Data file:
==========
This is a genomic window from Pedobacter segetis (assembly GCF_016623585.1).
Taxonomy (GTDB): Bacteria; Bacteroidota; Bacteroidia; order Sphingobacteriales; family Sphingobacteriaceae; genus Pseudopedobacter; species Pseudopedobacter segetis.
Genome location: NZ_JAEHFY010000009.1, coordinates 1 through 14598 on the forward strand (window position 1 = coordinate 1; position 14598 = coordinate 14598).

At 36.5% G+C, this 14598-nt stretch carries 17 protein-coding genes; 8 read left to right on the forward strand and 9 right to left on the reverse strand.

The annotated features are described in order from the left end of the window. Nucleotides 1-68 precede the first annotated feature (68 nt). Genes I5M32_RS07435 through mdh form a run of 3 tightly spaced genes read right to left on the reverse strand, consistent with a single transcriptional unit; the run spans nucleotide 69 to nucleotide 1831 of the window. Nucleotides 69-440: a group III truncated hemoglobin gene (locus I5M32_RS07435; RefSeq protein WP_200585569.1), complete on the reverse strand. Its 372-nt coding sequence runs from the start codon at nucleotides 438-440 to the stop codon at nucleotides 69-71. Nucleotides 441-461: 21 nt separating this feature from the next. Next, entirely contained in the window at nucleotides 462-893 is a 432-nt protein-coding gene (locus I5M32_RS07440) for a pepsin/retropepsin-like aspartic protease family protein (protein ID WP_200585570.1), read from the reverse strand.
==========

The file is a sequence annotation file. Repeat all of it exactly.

This is a genomic window from Pedobacter segetis (assembly GCF_016623585.1).
Taxonomy (GTDB): Bacteria; Bacteroidota; Bacteroidia; order Sphingobacteriales; family Sphingobacteriaceae; genus Pseudopedobacter; species Pseudopedobacter segetis.
Genome location: NZ_JAEHFY010000009.1, coordinates 1 through 14598 on the forward strand (window position 1 = coordinate 1; position 14598 = coordinate 14598).

At 36.5% G+C, this 14598-nt stretch carries 17 protein-coding genes; 8 read left to right on the forward strand and 9 right to left on the reverse strand.

The annotated features are described in order from the left end of the window. Nucleotides 1-68 precede the first annotated feature (68 nt). Genes I5M32_RS07435 through mdh form a run of 3 tightly spaced genes read right to left on the reverse strand, consistent with a single transcriptional unit; the run spans nucleotide 69 to nucleotide 1831 of the window. Nucleotides 69-440: a group III truncated hemoglobin gene (locus I5M32_RS07435; RefSeq protein WP_200585569.1), complete on the reverse strand. Its 372-nt coding sequence runs from the start codon at nucleotides 438-440 to the stop codon at nucleotides 69-71. Nucleotides 441-461: 21 nt separating this feature from the next. Next, entirely contained in the window at nucleotides 462-893 is a 432-nt protein-coding gene (locus I5M32_RS07440) for a pepsin/retropepsin-like aspartic protease family protein (protein ID WP_200585570.1), read from the reverse strand.